The giant squid is one of Nature’s most elusive animals. In fact, the first video of the animal in it’s natural habitat was only captured this January. Now a new study of the DNA in squids from around the world shows that they are all the same species. The study appears in PNAS. It looks at the DNA from dead squid that had washed ashore around the world and compared the sequences. It turns out that they are all eerily similar. The species has very little genetic diversity. From Scientific American:
When the researchers looked closely at the mitochondrial DNA of the creatures, they noticed something remarkable. Irrespective of where they came from — be it be it California, Japan, South Africa, New Zealand or somewhere else — the squid were genetically very similar.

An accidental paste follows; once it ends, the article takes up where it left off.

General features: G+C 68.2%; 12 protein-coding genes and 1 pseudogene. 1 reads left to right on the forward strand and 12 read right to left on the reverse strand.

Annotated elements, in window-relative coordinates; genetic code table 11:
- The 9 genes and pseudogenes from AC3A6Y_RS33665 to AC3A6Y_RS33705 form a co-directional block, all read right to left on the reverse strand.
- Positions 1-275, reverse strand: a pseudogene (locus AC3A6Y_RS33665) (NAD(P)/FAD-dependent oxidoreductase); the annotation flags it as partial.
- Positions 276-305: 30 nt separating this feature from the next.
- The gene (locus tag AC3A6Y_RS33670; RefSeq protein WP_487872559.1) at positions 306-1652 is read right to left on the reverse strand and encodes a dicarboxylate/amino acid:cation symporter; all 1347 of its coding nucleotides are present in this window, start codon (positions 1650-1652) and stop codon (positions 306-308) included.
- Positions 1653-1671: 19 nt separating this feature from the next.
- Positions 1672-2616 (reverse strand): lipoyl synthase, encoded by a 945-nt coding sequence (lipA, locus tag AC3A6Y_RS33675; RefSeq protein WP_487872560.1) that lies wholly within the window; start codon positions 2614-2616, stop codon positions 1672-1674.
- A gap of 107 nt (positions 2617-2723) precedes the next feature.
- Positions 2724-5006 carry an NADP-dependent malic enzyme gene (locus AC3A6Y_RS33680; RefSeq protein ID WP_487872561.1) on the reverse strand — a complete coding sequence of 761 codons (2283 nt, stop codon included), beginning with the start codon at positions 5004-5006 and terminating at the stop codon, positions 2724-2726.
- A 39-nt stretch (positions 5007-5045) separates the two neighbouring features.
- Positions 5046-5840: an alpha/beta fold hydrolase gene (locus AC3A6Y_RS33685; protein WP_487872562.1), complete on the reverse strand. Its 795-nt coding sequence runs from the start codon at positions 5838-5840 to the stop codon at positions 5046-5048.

In fact, the diversity of Architeuthis is lower than that for any other marine animal, except one — the basking shark Cetorhinus maximus, whose current population is thought to have rebounded from a small number of individuals. At first, says Thomas Gilbert, a geneticist at the University of Copenhagen and an author of the study, “When we found that the global genetic diversity of the giant squid was this low, we figured we had made an error.” But then the team checked their numbers again and saw that they were correct.
The findings not only make it clear that all giant squid around the world are the same species, but they also hint that, like the basking shark, the animals came close to extinction at some point in the not too distant past. The results are published inProceedings of the Royal Society B.